The gleaming gold-leafed statue of the Blessed Virgin Mary that soars over Emmitsburg finally has her May crown.
For the first time since the statue was erected a half century ago, the much-loved figure was adorned with a gigantic wreath of silk flowers hoisted 120 feet by a crane during a May 3 ceremony at the National Shrine Grotto of Our Lady of Lourdes.
More than 2,500 people watched as Tim Mergen, a first-year seminarian at Mount St. Mary’s Seminary, had the honor of being lifted in a large bucket to adorn the bronze figure’s bowed head.
“I was praying for all the people there that they would honor our Lady and that she would bring them all closer to Jesus,” said Mergen, calling the view from the top of the statue “wonderful” and a reminder of Mary’s protective gaze.
Will Stone, owner of Flower Fashions in Frederick, designed and constructed the wreath that was 12-feet in diameter and made up of silk red roses, yellow mums and other brightly colored flowers.
“We constructed it on cable ties,” he said. “Once we got it up there, it was zipped tight.”
Stone said the wreath was the largest he’s ever made. The 25-foot Mary statue stands on a 95-foot campanile on the campus of Mount St. Mary’s University.
Lori Stewart, director of the National Shrine Grotto of Our Lady of Lourdes, said the May crowning was made possible through the donation of crane services by Steve and Cecilia Gregory, owners of Big Hook and Rigging Company.
“It was so beautiful and so exciting,” said Stewart, noting that the grotto did a “practice crowning” prior to the big event to make sure the enormous flowered ring would fit. “People applauded and some of them were crying.”
May crownings are a popular tradition in the Catholic Church.
“It’s a wonderful reminder to us all that Mary is the queen of heaven and earth,” said Mergen, who is preparing to become a priest for the Diocese of Madison, Wis. and the Archdiocese for U.S. Military Services.
“We don’t worship Mary in any way, shape or form,” he said. “We honor and venerate her and recognize her help and her strength for us all.”
The 27-year-old seminarian said the royal image of Mary has its roots in the Old Testament. Queen mothers traditionally had “pull” with all the Old Testament kings, he said.
“Mary is our queen mother,” he said. “On the cross, Jesus gave us his mother when he gave her to John and told him to take her into his home. That’s what we’re all called to do now – take her into our home and into our hearts as our queen mother. She always brings us closer to Jesus.”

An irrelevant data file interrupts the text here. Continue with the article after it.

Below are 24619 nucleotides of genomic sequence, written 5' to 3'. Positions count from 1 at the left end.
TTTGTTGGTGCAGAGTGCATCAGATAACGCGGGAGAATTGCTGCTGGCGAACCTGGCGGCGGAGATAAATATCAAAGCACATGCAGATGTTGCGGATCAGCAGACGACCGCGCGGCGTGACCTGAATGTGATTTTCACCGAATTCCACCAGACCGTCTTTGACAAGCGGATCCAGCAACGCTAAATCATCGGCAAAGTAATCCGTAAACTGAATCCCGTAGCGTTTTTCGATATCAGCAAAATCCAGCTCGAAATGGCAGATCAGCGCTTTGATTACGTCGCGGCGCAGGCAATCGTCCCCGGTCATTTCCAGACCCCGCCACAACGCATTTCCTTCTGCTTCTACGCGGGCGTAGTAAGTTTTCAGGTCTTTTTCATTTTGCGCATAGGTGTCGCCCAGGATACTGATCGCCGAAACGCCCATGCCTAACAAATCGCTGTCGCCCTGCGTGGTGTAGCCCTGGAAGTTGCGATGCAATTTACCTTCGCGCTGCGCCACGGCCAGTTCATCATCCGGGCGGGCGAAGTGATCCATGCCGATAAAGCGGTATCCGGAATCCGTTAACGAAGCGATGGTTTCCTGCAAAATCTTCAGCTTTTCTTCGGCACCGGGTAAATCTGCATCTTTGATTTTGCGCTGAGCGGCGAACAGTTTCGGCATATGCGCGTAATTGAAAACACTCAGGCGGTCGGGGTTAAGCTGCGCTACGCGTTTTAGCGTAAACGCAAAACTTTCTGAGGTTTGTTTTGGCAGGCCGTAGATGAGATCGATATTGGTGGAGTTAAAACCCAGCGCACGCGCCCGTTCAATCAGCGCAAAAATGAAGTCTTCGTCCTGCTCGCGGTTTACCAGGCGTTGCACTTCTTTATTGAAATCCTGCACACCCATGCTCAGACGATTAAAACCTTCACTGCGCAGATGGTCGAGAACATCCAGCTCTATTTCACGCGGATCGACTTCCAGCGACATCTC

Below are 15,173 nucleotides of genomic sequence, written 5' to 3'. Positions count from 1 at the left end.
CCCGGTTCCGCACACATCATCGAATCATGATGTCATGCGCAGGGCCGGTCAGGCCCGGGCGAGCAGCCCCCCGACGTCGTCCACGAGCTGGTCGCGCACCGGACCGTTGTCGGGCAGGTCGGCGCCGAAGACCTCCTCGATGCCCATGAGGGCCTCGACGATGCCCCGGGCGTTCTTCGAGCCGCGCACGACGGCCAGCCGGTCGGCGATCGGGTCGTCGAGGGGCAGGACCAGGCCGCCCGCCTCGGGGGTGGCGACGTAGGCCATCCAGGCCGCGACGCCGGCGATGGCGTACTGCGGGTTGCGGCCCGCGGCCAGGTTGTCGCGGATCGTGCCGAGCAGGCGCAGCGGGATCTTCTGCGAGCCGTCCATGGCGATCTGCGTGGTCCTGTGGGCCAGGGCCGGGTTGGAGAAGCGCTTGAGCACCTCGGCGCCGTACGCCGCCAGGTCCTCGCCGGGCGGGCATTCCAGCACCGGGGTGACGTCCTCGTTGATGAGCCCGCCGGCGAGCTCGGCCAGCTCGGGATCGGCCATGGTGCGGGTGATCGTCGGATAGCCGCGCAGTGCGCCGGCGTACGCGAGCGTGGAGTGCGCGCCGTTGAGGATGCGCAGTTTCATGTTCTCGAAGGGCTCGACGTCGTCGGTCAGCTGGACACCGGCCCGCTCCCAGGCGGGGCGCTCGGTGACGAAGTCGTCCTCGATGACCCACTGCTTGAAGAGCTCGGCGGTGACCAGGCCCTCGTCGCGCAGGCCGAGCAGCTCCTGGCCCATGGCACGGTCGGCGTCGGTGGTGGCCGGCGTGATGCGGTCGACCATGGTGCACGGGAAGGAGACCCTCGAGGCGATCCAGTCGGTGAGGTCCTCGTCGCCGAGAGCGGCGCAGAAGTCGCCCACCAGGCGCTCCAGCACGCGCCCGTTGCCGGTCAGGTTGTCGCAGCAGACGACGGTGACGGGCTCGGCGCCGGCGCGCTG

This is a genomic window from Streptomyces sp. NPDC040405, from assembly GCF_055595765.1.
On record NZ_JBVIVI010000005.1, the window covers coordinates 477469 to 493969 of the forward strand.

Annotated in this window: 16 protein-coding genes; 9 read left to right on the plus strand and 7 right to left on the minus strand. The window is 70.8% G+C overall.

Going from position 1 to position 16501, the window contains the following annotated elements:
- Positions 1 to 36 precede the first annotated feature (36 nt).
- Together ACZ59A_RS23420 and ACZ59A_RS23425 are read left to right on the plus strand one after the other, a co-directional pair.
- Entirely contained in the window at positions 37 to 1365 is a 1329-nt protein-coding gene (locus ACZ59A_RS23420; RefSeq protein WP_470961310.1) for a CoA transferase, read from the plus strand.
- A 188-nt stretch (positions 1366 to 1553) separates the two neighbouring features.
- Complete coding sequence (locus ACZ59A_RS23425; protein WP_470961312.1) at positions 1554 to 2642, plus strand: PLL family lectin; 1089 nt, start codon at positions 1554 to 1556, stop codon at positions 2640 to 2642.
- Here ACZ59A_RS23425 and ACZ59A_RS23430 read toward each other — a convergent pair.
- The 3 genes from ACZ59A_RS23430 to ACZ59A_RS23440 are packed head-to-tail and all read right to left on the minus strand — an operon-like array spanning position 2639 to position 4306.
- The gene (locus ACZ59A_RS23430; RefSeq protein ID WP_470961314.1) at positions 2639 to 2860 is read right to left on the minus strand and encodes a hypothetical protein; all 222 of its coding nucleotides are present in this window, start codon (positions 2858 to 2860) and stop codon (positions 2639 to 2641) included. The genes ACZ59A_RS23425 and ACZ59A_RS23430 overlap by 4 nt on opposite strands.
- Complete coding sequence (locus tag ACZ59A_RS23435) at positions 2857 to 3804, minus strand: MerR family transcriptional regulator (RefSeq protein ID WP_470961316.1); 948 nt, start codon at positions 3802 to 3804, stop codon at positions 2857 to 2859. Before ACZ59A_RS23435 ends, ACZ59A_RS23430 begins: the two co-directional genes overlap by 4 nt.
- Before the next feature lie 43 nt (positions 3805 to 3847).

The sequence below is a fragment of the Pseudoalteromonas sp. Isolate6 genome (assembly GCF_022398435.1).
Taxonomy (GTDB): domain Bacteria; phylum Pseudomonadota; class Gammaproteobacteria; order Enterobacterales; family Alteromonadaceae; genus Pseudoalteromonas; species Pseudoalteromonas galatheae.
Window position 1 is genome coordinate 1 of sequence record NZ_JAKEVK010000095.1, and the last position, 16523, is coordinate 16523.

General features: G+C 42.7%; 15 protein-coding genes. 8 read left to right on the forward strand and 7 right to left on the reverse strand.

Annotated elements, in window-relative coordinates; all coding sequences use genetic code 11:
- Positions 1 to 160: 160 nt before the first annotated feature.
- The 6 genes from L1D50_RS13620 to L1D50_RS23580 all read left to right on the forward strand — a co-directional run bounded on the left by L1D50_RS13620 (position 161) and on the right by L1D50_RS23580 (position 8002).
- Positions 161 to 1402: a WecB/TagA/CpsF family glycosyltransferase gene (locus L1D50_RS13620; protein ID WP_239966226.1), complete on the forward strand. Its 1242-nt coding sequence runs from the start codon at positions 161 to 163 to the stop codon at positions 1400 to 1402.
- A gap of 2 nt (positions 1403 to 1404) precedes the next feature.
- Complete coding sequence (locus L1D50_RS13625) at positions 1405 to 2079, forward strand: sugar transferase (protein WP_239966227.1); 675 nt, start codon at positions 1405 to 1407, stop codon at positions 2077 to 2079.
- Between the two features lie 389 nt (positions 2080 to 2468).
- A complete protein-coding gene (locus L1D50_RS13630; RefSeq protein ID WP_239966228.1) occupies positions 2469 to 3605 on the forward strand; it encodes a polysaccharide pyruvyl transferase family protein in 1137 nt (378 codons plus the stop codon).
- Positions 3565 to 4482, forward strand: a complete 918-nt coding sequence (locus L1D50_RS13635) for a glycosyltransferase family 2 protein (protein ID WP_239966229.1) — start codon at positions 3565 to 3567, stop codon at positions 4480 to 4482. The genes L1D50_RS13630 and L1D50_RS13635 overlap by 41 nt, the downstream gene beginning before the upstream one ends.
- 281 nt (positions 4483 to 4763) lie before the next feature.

The crown will remain on top of the statue throughout May, and will be on display after it is removed, Stewart said.
Photos courtesy Mount St. Mary's University
May 05, 2015 10:44
By George Matysek
When Father Milton A. Hipsley Jr. was pastor of St. Thomas Aquinas in Hampden in the 1980s, a visiting priest took note of stacks of unopened correspondence from the Catholic Center that seemed to be accumulating in the rectory. He asked Father Hipsley if he was worried about the unread letters.
“I don’t worry about mail,” the pastor replied. “I only worry that maybe someone will show up at the rectory and a priest won’t be available (to help him).”
The anecdote, told by Father Joseph Breighner during Father Hipsley’s Dec. 22 funeral Mass at St. Agnes in Catonsville, captured the essence of Father Hipsley.
The former pastor of St. Thomas Aquinas and St. Mary in Cumberland, who died Dec. 17 after a six-year battle with Alzheimer’s disease, was a man whose entire life was focused on the nitty-gritty aspects of pastoral ministry: visiting the imprisoned, comforting the sick, consoling the lonely, feeding the hungry and giving hope to the hopeless.
“Milt just didn’t give a few dollars to a homeless person,” said Father Breighner, a Catholic Review columnist. “He would befriend them and say, ‘I am your friend.’ He didn’t give as a superior to an inferior.”
Father Breighner remembered Father Hipsley as a man who was “very innocent.”
“There was no guile,” Father Breighner said. “There was no persona. There was no front. There was just the person of Christ. The person of Christ showed through Milton so very well.”
Ann Pugh, Father Hipsley’s sister, told me that her brother possessed a sense of simplicity from the time he was a boy. It wasn’t naïveté, she said, but genuine goodness. It was holiness.
Once, when Father Hipsley was 6 or 7, he and Ann were playing on an abandoned farm near their home in Baltimore. After their mother called them in for dinner, Pugh said, young Milton stayed outside to observe the falling snow.